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Putting Faith to Work: How Congregations Can Support Employment for People with Disabilities

by Bill Gaventa, PFTW Project Consultant, and Erik Carter, Vanderbilt Kennedy Center UCEDD

How do most of us get our jobs, at least somewhere along our work lives? It is often through personal relationships and networking that we find out about openings. Or, in other words, social capital is often the pathway to work.

Congregations are among the most numerous and natural support organizations in the United States. In fact, there are over 300,000 local faith communities across a diversity of traditions. Who attends these faith communities? Your immediate answer might be a collection of people who share a common set of beliefs and commitments and have chosen a particular congregation as their spiritual home. But there is another way to look at this membership. Faith communities are also filled with employers and employees from throughout the surrounding community. It is comprised of people who have deep knowledge of and personal relationships throughout the community. Moreover, faith communities represent the largest source of donors and volunteers in the country.

Putting Faith to Work is a practical approach for tapping into the incredible social capital that exists within faith communities to support people with disabilities in finding meaningful work. Members come alongside interested people with disabilities; learn about their strengths/gifts, interests, and sense of calling/passion; and then network within and beyond the congregation to help them connect to the right job. It is what congregations so often do for any of their members without disabilities who are out of work or amidst a career transition. Assuming the approach is used with a current member of their congregation, such as a young person transitioning from school to adulthood, there are people who already know and love them. In other words, Putting Faith to Work is not so much a “program” as it is helping Jim, Ruth, or Mohammed to get a job. But it also works well when a congregation adopts this approach as ministry model for the wider community.

Putting Faith to Work is not rocket science. It simply invites a group of dedicated people to come together around one or more persons with disabilities, to use person-centered strategies to get to know them well, and to turn to the wider congregation and its social capital to help find opportunities for job exploration, training, or employment. Employers who are members of congregations might see the call to help others find a job as a way to live out their faith and help their community. Having a small group behind you and with you as you search for jobs further increase your chances for success. Do this in partnership with help from rehabilitation, transition, or supported employment services, and the changes for success increase even more.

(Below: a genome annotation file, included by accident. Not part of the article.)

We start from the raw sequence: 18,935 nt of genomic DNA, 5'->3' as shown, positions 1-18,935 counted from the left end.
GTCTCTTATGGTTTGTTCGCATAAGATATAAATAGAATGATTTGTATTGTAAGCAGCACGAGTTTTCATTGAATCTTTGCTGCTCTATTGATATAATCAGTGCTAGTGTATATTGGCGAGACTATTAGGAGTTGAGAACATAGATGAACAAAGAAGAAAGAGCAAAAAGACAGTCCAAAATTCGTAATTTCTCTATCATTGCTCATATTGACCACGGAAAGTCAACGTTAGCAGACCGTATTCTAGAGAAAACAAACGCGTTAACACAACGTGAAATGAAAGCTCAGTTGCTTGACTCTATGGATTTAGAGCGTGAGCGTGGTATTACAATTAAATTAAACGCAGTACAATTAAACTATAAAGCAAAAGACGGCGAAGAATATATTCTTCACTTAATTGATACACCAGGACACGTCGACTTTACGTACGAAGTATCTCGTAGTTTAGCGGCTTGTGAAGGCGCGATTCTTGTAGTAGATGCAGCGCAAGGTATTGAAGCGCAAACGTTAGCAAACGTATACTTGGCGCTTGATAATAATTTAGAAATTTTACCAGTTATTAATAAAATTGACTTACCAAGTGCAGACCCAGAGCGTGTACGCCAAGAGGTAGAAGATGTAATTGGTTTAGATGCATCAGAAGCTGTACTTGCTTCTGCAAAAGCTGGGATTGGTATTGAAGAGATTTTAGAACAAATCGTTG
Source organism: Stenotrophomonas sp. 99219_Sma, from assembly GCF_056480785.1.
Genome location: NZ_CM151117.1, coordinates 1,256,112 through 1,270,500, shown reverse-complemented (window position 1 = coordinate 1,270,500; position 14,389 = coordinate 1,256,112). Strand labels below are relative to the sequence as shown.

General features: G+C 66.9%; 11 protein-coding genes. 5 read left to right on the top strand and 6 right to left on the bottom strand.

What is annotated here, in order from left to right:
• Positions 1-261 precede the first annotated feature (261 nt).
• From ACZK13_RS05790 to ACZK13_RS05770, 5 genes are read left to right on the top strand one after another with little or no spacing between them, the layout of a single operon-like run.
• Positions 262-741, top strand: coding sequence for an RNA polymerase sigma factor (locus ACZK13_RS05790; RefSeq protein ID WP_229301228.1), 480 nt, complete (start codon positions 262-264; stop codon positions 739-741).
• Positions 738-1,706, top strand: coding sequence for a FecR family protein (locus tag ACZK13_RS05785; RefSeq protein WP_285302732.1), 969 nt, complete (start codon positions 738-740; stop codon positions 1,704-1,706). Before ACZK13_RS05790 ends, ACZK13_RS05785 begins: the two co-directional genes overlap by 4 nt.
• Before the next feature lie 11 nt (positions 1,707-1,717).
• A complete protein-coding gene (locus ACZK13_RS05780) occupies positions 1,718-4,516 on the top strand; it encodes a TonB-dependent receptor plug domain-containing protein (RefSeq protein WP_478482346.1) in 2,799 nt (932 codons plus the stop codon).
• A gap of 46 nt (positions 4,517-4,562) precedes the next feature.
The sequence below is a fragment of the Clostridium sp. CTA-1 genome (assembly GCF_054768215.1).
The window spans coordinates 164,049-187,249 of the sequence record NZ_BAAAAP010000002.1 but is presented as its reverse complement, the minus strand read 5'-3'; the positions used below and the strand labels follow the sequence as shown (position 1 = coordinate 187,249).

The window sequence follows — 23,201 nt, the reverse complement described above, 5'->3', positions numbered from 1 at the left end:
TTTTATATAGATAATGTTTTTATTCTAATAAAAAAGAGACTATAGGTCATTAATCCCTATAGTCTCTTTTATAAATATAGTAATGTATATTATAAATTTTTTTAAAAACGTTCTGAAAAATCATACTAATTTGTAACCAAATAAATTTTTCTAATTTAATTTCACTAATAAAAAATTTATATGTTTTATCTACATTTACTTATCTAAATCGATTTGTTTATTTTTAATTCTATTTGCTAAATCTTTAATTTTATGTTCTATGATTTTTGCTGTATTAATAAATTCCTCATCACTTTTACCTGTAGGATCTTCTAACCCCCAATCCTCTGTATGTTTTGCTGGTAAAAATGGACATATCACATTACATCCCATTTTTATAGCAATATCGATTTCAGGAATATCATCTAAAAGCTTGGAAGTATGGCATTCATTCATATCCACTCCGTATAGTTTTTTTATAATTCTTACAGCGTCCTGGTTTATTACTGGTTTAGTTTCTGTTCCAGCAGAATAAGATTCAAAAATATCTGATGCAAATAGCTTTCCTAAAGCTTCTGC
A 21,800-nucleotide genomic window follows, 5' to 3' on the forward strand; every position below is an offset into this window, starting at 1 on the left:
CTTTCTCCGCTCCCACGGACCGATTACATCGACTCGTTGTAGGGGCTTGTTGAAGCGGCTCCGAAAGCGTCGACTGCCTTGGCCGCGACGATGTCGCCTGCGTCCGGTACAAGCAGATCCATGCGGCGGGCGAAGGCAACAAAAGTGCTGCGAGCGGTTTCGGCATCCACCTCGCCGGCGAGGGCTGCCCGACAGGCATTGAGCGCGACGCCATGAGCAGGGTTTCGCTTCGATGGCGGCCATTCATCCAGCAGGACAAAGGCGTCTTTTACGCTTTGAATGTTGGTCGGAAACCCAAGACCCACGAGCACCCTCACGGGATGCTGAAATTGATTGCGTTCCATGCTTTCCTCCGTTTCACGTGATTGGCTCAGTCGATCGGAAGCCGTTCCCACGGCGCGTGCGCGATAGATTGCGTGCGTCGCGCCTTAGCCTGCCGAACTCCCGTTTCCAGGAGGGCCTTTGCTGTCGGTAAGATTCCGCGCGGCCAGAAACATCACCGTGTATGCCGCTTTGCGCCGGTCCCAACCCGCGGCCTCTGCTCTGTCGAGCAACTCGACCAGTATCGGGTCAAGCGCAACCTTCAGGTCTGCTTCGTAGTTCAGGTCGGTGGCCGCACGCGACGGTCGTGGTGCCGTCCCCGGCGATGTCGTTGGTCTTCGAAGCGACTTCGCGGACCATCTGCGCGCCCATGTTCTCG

Cover art for Putting Faith To Work Manual with green and blue abstract art of a tree.The Putting Faith to Work model was developed and piloted by four University Centers for Excellence in Developmental Disabilities Education, Research, and Service (UCEDDs): Vanderbilt Kennedy Center (Tennessee), Texas Center for Disability Studies, Institute on Community Integration (Minnesota), and Human Development Institute (Kentucky). Each worked with faith communities in their area. This work was funded by a Signature Employment grant from the Kessler Foundation. A downloadable White Paper outlines the theory and rationale that drove the project. The experiences of the four sites led to a Putting Faith to Work Manual that can be customized to any faith tradition or community. It can be downloaded for free in English or Spanish (or print copies can be ordered for $10) by visiting www.puttingfaithtowork.org. Two archived webinars outline both the theory and findings of the project:

Putting Faith to Work is not magic. It takes work in any faith community to begin a new project, organize a team, and learn as they go. But that work is also imbued with purpose and faith, a sense of acting to serve others in the spirit of that community’s religious tradition, and thus a place for volunteers, leaders and people with disabilities to live out their own sense of call by enabling everyone involved to be contributors to the importance of work and its dignity.

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